Discussion in 'Classic Boxing Forum' started by mark ant, Jun 12, 2019.
Jimmy Wilde? Someone said he beat 20 unbeaten fighters.
The records from then are so incomplete it's impossible to say.
Probably Lamar Clark. Granted, most of his opponents didn't have any wins either.
What criteria do we have to work with? Do we count debutants - or must they have had a least one pro fights?
I didn`t think about that, you can do it both ways if you want.
If we include debutants, then Torpedo Billy Murphy gave 67 (if I have counted correctly) of his opponents their first defeat.
Young Stribling had many, probably over hundred.
Wladimir Klitschko and maybe Edward Henry Greb had a lot too (maybe Carlos Monzon as well).
Some guys fought around a dozen debutees ,so on paper they were," undefeated."
Larry Holmes handed Ray Mercer, Tim Witherspoon, Gerry Cooney, Carl "The Truth" Williams, Renaldo Snipes, Ossie Ocasio, David Bey, Marvis Frazier, Leroy Jones, Scott Frank and Kevin Isaac their first losses. Those were 11 pretty good fighters. (Isaac and Snipes floored Holmes.)
Holmes also lost controversial decisions to the undefeated Brian Nielsen and the undefeated Michael Spinks (in their return fight).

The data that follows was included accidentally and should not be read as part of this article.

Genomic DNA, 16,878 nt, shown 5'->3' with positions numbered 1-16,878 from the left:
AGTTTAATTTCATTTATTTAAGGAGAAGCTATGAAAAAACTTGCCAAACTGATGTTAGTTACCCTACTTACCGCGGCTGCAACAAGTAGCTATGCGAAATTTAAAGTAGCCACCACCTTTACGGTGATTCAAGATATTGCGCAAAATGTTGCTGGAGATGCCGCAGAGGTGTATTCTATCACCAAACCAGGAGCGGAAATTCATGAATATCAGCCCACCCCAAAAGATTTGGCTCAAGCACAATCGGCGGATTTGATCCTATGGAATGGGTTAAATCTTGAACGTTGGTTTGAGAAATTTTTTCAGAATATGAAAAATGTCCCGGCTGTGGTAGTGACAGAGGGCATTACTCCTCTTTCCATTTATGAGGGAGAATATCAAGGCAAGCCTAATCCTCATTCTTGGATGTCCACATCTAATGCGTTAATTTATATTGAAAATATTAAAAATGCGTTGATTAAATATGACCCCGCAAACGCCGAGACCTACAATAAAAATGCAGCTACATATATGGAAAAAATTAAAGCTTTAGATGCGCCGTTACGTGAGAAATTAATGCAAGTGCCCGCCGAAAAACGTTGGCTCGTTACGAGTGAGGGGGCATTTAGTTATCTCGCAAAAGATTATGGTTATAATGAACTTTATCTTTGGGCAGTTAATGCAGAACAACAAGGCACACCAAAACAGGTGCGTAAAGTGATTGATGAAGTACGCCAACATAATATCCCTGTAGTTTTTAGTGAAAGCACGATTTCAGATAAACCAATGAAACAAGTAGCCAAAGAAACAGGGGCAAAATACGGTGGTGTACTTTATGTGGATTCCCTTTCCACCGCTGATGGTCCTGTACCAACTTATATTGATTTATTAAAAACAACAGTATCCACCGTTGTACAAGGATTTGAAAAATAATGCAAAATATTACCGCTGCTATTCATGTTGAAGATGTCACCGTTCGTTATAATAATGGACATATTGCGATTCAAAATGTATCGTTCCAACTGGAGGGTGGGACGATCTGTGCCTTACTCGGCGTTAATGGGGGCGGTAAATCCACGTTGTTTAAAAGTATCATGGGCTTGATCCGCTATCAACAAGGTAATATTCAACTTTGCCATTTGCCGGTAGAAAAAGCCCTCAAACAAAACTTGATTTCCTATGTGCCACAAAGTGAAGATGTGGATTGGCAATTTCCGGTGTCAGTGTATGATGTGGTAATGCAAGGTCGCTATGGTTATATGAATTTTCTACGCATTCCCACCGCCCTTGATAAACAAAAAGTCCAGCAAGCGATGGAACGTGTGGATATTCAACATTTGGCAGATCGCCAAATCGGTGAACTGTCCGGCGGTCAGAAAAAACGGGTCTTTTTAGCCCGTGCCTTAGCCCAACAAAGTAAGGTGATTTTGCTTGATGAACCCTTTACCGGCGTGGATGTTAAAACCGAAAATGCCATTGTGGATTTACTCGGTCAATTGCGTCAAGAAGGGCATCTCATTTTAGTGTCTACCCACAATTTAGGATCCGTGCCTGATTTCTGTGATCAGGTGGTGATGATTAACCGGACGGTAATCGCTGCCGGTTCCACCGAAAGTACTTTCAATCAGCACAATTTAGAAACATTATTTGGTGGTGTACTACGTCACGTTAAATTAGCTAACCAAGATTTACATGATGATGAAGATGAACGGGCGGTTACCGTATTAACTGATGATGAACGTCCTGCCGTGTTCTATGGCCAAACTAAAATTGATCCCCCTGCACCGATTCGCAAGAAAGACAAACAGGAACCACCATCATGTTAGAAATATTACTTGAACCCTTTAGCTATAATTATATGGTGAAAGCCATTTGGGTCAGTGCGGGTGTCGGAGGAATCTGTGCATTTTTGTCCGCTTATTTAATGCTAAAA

That stands out to me more so than an Australian featherweight from 140 years ago who reportedly knocked off 60 guys with no wins or losses on dates that can't be confirmed.
^ Yeah, it's interesting that being undefeated is worth so much in boxing, yet it's also flipped to mean "untested" and "inexperienced". Holmes was criticized for fighting many of the guys you mentioned because they were "inexperienced novices", rather than getting praise for taking on several undefeated challengers.
Riddick Bowe, in his post-title comeback, fought undefeated prospects in five of his next six fights. Yet he was criticized, perhaps rightly, for taking on soft touches.
While first losses can be devastating to a fighter's career and psyche, how a boxer handles the loss and whether he can come back from it really separates the men from the boys, so to speak. Muhammad Ali and Gerry Cooney are polar polar opposites in this respect.
For that "0" to be worth something, a fighter has to get to a certain level and has to have turned back a stiff challenge or two. We also have to take a fighter's overall career into account. In that light, Frazier taking Ali's "0" really meant something. Holmes taking Marvis Frazier's "0" meant far less. Tyson taking Ric Spain's "0" means virtually nothing. It's all relative.